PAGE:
Similarly, I think Islamo Fascists have a hard sale to make. Though they excel at finding dupes willing to blow themselves up in crowded places and are hell on wheels when it comes time to indiscriminately shoot up civilians, the 8th century product they?re selling is so inferior that even with the ardent methods described above sales generally are not forthcoming. They?ve also demonstrated a tendency to overplay their hand, have trouble maintaining coherent command and control, their major strikes against the US have proved to unify our citizens rather than fracture things further. My guess is that they?ll read predicted election results as a sign of weakness, try to find a way to step things up in advance of the next presidential election, and overplay their hand also. Should that occur we should be ready to respond.
Think the notion that the Kurds be given more rein makes sense on lots of levels. It tells the Shiites and Sunnis in southern Iraq they?d best get their poop in a group before they lose the northern third of their country (and a major oil producing region) to a unified minority. Kurds are also found in Turkey and Iran, one?s heading a fundamentalist direction, the other has a full-blown case of it, making it in our interests to have good relations with an ethnic group that spans all three areas. I hope our spooks and spec ops folks are already working the area as my impression is that Kurdish areas of Iran are already ripe for various kinds of foment. Asymmetric, low intensity warfare can be dished out as we deal with it.
There is plenty of ideological jiu-jitsu to apply, also. The mainstream, largely lukewarm liberal, media is unraveling before our eyes: circulation is plummeting for most major newspapers while network TV takes a beating, too. Alternative media outlets, particularly those with a more pro-war perspective such as talk radio and various blogs, continue to thrive. Moreover, there is a lot of cognitive dissonance on the far left side of various issues that will provide fodder for these outlets. I note, for instance that claims of voter fraud and suppression have become a staple of the Democratic side of the aisle and will likely be ballyhooed vigorously in any close election where a Republican is the victor. It?s worth noting, however, that many instances where irregularity is clearly courted?ACORN?s efforts, various Democratic city bastions with large numbers of dubious voters on the rolls, efforts to allow felons to vote, and efforts to allow voters to vote without providing any ID?all have a decidedly leftward tilt. The claiming of foul while soliciting them game if regularly exposed by alternative media won?t fare much better than John Kerry?s misspoken ?joke? did, IMO.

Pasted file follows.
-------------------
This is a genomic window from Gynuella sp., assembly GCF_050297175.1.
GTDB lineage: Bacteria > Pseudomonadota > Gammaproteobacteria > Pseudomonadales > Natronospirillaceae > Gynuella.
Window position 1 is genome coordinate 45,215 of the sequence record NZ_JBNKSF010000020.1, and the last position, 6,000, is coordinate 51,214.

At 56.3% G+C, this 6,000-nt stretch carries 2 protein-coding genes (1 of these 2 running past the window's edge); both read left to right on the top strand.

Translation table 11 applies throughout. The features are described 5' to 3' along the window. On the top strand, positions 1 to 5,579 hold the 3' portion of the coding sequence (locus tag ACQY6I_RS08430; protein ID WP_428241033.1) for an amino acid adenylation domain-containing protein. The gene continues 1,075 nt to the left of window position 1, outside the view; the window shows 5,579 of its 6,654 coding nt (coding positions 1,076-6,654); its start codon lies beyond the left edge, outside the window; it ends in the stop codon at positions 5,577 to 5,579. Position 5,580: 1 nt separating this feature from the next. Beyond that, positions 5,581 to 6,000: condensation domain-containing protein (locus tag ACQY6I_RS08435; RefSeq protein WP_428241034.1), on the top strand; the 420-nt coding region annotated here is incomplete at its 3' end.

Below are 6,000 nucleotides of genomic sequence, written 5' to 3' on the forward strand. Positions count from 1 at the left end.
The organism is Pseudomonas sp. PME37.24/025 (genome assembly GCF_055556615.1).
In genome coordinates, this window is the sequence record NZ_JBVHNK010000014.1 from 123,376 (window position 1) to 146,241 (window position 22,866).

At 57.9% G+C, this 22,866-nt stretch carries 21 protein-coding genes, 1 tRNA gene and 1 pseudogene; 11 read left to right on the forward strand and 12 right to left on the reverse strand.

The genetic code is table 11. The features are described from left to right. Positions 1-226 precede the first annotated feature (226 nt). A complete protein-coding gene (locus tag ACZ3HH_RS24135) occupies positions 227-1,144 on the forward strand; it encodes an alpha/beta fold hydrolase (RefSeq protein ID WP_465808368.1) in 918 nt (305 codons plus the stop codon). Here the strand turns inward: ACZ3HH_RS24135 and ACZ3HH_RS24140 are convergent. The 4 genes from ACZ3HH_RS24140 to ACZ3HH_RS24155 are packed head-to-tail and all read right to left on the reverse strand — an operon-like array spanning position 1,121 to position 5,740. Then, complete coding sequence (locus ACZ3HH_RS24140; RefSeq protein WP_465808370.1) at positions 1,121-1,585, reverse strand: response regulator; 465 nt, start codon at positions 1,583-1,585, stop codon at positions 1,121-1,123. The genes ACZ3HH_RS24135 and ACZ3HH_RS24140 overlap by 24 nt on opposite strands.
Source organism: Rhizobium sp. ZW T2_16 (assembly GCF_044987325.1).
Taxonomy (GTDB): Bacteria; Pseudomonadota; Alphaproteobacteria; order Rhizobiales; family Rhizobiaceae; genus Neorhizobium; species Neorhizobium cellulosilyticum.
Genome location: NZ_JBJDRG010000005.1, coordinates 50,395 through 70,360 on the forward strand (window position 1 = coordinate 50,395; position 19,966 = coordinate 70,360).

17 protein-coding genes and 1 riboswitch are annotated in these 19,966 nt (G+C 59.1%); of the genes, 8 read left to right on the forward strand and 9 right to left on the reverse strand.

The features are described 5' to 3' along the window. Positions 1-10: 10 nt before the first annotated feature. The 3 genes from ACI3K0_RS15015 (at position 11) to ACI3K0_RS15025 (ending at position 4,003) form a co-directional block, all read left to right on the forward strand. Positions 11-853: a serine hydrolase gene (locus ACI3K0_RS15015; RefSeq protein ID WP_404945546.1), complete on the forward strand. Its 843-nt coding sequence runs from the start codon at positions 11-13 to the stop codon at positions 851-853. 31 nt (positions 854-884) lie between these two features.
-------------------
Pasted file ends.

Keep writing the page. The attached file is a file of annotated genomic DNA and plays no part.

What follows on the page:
Indeed, the far left?s situational, identity political, fangs bared sweetness and light act is loaded with contradictions most Americans can easily wrap their heads around. The specter of ardent feminists lending aid and comfort to Islamo Fascists who would beat them into veils if they had their way can?t help but inspire quizzical looks in most. Battling race preferences by enshrining race preferences ala Affirmative Action; reducing oil dependence while resisting nuclear energy, ANWAR and off-shore drilling et al; ?fairness? and PC doctrines that stifle thought and speech; and so on all drive wedges between most Americans and the far left. Realizing this, the far left often tries to repackage its true end, and the repackaging results in its own forms of folly. In short there is no shortage of eye-popping contradictions that can be pointed out in emerging forums that traffic in the free market of ideas.
In closing I?ll note that the left end of the spectrum demands an ideological homogeneity that serves it tactically while sowing the seeds for strategic defeat. In demanding that all fellow travelers sing in unison from the same hymnal the left creates a bloc that can indeed be brought to cohesively focus on a goal, but in doing so unites a conglomeration of strange bedfellows too repugnant for much of mainstream American to endure. The right, on the other hand embraces a vigorous debate that often leave various tactical fields littered, but serves as a uniting force when big picture strategy is needed, a point Jonah Goldberg makes well here:
Those, therefor, concerned that developments and setbacks bode poorly for the future of this country would do well to put aside tactical squabbles, fix their eyes firmly on the big picture, and devote themselves to using the resources at hand to make the best of whatever roll comes our way.
Please select a destination:
DBMA Martial Arts Forum
=> Martial Arts Topics
Politics, Religion, Science, Culture and Humanities
=> Politics & Religion
=> Science, Culture, & Humanities
=> Espanol Discussion
Powered by SMF 1.1.19
SMF © 2013, Simple Machines